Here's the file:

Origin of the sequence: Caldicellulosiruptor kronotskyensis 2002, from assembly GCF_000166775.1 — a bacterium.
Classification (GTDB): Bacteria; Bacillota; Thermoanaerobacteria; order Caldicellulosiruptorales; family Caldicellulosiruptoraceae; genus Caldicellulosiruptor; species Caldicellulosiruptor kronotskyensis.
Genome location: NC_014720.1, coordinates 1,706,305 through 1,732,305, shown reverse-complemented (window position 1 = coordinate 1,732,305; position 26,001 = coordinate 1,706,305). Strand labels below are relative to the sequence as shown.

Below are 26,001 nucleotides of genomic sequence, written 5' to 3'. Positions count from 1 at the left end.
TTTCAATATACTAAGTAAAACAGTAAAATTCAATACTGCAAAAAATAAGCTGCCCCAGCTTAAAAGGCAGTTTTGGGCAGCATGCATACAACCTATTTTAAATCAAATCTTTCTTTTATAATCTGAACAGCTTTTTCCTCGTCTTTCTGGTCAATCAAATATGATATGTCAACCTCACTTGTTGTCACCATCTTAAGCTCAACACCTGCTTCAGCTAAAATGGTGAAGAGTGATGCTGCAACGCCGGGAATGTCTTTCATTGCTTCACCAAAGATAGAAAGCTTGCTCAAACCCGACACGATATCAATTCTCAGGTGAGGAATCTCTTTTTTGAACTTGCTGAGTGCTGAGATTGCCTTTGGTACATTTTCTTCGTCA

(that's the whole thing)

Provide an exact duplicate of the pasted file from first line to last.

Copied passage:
Origin of the sequence: Caldicellulosiruptor kronotskyensis 2002, from assembly GCF_000166775.1 — a bacterium.
Classification (GTDB): Bacteria; Bacillota; Thermoanaerobacteria; order Caldicellulosiruptorales; family Caldicellulosiruptoraceae; genus Caldicellulosiruptor; species Caldicellulosiruptor kronotskyensis.
Genome location: NC_014720.1, coordinates 1,706,305 through 1,732,305, shown reverse-complemented (window position 1 = coordinate 1,732,305; position 26,001 = coordinate 1,706,305). Strand labels below are relative to the sequence as shown.

Below are 26,001 nucleotides of genomic sequence, written 5' to 3'. Positions count from 1 at the left end.
TTTCAATATACTAAGTAAAACAGTAAAATTCAATACTGCAAAAAATAAGCTGCCCCAGCTTAAAAGGCAGTTTTGGGCAGCATGCATACAACCTATTTTAAATCAAATCTTTCTTTTATAATCTGAACAGCTTTTTCCTCGTCTTTCTGGTCAATCAAATATGATATGTCAACCTCACTTGTTGTCACCATCTTAAGCTCAACACCTGCTTCAGCTAAAATGGTGAAGAGTGATGCTGCAACGCCGGGAATGTCTTTCATTGCTTCACCAAAGATAGAAAGCTTGCTCAAACCCGACACGATATCAATTCTCAGGTGAGGAATCTCTTTTTTGAACTTGCTGAGTGCTGAGATTGCCTTTGGTACATTTTCTTCGTCA